When it comes to broad studio comedies, certain critics approach the lowest common denominator humor with upturned noses and scowls of disapproval. But I say that straddling the line between stupidity and superlatives is an art form. The cliffside edge between low brow and high brow is quick to toss promising comedies to a diminishing descent. But 20th Century’s new R-rated raunchy riot Vacation Friends, directed by Clay Tarver (Silicon Valley) and hitting Hulu today, manages to perch itself atop the teeter without too much fumbling and stumbling.
In this undeniably absurd but mostly raucous romp, strait-laced Marcus and Emily (Lil Rel Howery, Yvonne Orji) are befriended by wild, thrill-seeking partiers Ron and Kyla (John Cena, Meredith Hagner) at a resort in Mexico. Living in the moment, the usually level-headed couple lets loose to enjoy a week of uninhibited fun and debauchery with their new “vacation friends.” It’s a familiar set-up — the uptight folks need to loosen up a bit — that isn’t going to challenge the form and function of the genre. Months after their walk on the wild side, Marcus and Emily are horrified when Ron and Kyla show up uninvited at their wedding, creating chaos and proving that what happens on vacation, doesn’t necessarily stay on vacation. You get the idea. But look past the initial set-up for a moment.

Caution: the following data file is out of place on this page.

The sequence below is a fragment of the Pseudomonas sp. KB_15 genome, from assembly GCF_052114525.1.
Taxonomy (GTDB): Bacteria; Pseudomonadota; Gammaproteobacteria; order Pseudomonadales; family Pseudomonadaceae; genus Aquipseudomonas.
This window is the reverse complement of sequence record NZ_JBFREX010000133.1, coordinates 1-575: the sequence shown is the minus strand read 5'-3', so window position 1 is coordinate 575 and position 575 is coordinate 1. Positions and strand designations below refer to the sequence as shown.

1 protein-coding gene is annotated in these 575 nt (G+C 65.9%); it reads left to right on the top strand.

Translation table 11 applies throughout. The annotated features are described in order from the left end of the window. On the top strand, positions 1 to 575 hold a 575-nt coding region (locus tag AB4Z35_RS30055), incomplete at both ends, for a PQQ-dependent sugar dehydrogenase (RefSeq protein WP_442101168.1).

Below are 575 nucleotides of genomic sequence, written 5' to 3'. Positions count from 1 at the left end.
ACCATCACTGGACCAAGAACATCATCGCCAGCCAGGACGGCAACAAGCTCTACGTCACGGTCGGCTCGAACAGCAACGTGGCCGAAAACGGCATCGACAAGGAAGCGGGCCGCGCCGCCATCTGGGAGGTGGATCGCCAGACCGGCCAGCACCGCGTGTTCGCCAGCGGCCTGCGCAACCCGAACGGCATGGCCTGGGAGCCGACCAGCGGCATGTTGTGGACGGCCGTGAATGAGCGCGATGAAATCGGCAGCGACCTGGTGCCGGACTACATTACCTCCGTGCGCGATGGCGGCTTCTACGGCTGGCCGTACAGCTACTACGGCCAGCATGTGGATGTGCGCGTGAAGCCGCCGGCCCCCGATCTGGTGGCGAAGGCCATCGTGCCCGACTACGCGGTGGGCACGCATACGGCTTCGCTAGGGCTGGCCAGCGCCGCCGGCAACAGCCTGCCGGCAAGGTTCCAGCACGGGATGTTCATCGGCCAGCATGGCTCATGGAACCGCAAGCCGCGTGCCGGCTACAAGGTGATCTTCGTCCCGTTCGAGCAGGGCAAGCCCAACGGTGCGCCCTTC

VACATION FRIENDS ★★1/2
These two interlopers love to party, considering it rude not to spike the margaritas of their new friends with cocaine within minutes of meeting them. Yet despite the wild and over-exaggerated exteriors, Ron and Kyla are relentlessly kind, supportive, understanding, and optimistic people. They’re like if Ted Lasso went to the University of Arizona.
John Cena continues to prove his effective comedic chops when allowed to cut loose à la Trainwreck and Blockers. Often when athletes cross over into film, they’re noticeably stiff and rigid, consumed with the execution of the line delivery and not the intent and feeling behind it. Cena, when allowed to shed all sense of inhibition as opposed to playing the bland action straight man like in F9, let’s everything flow. Puffed up oversized muscles masking a vulnerable and soft underbelly that belies expectations and splits the difference between well intentioned saint and certified madman. His Ron has lived such a full and eclectic life that he’s well versed in obscure spiritual theology and can predict with deadly accuracy when a bird is about to defecate.
At some point in time, the Gods of Hollywood decreed that every comedy needs a good montage. Think about the endlessly creative penis sketches in Superbad, the bar scene cut to Fergie music in The Other Guys, or any number of riotous nonsensical sequences in The Wolf of Wall Street. Vacation Friends’ contribution to the tradition may not be quite as memorable, but it’s whole hearty laughable and that’s good enough for us. It helps that the entire movie boasts an absolutely banging soundtrack that amplifies the comedy.
What makes all the psychotic behavior, looney hijinks and generic conflict construction (disapproving father-in-law and all) work in Vacation Friends is its undercurrent of sweetness. Strip away the cocaine-loving, boundary shattering, straight jacket-worthy behavior of Ron and Kyla and you get two wounded people doing everything they can to make friends and spread kindness. It’s a necessary counterweight to the foul-mouthed lunacy that Vacation Friends leans on throughout. Sure, it’s a silly R-rated raunchy comedy in which we get both testicle and poop jokes (classic). But it’s proudly open hearted and a funny, if absurd, champion of friendship. I can’t wait to take my next vacation.
Observer Reviews are regular assessments of new and noteworthy cinema.